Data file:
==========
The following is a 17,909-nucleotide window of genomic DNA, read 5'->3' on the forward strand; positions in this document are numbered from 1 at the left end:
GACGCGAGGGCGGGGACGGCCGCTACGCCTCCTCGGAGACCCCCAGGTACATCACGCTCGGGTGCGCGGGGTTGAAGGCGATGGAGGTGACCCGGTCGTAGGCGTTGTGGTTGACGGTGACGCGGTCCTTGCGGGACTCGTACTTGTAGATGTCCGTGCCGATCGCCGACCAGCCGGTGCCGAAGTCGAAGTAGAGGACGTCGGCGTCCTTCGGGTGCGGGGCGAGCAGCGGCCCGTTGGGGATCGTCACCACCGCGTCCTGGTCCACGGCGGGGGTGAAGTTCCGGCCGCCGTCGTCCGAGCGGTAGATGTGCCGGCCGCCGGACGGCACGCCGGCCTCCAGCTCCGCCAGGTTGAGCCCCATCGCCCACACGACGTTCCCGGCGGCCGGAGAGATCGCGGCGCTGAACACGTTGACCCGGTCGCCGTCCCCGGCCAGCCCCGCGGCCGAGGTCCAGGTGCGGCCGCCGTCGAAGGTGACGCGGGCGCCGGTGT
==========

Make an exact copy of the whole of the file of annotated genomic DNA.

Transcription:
The following is a 17,909-nucleotide window of genomic DNA, read 5'->3' on the forward strand; positions in this document are numbered from 1 at the left end:
GACGCGAGGGCGGGGACGGCCGCTACGCCTCCTCGGAGACCCCCAGGTACATCACGCTCGGGTGCGCGGGGTTGAAGGCGATGGAGGTGACCCGGTCGTAGGCGTTGTGGTTGACGGTGACGCGGTCCTTGCGGGACTCGTACTTGTAGATGTCCGTGCCGATCGCCGACCAGCCGGTGCCGAAGTCGAAGTAGAGGACGTCGGCGTCCTTCGGGTGCGGGGCGAGCAGCGGCCCGTTGGGGATCGTCACCACCGCGTCCTGGTCCACGGCGGGGGTGAAGTTCCGGCCGCCGTCGTCCGAGCGGTAGATGTGCCGGCCGCCGGACGGCACGCCGGCCTCCAGCTCCGCCAGGTTGAGCCCCATCGCCCACACGACGTTCCCGGCGGCCGGAGAGATCGCGGCGCTGAACACGTTGACCCGGTCGCCGTCCCCGGCCAGCCCCGCGGCCGAGGTCCAGGTGCGGCCGCCGTCGAAGGTGACGCGGGCGCCGGTGT